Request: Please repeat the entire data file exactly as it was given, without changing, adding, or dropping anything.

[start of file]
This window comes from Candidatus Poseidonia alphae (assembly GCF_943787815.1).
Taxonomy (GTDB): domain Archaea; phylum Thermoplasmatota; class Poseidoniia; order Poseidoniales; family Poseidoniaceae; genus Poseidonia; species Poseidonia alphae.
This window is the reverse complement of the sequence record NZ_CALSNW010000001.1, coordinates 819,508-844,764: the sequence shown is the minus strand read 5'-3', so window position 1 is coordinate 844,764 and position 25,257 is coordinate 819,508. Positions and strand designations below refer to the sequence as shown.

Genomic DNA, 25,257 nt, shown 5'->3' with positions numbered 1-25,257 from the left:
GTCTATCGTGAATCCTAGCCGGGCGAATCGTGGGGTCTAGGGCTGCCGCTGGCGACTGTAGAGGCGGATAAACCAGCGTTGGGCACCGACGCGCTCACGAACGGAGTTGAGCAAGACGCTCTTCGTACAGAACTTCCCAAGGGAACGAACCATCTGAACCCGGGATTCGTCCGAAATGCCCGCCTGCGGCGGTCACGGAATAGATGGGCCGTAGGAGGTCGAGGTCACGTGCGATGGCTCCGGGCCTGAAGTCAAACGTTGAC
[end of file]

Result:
This window comes from Candidatus Poseidonia alphae (assembly GCF_943787815.1).
Taxonomy (GTDB): domain Archaea; phylum Thermoplasmatota; class Poseidoniia; order Poseidoniales; family Poseidoniaceae; genus Poseidonia; species Poseidonia alphae.
This window is the reverse complement of the sequence record NZ_CALSNW010000001.1, coordinates 819,508-844,764: the sequence shown is the minus strand read 5'-3', so window position 1 is coordinate 844,764 and position 25,257 is coordinate 819,508. Positions and strand designations below refer to the sequence as shown.

Genomic DNA, 25,257 nt, shown 5'->3' with positions numbered 1-25,257 from the left:
GTCTATCGTGAATCCTAGCCGGGCGAATCGTGGGGTCTAGGGCTGCCGCTGGCGACTGTAGAGGCGGATAAACCAGCGTTGGGCACCGACGCGCTCACGAACGGAGTTGAGCAAGACGCTCTTCGTACAGAACTTCCCAAGGGAACGAACCATCTGAACCCGGGATTCGTCCGAAATGCCCGCCTGCGGCGGTCACGGAATAGATGGGCCGTAGGAGGTCGAGGTCACGTGCGATGGCTCCGGGCCTGAAGTCAAACGTTGAC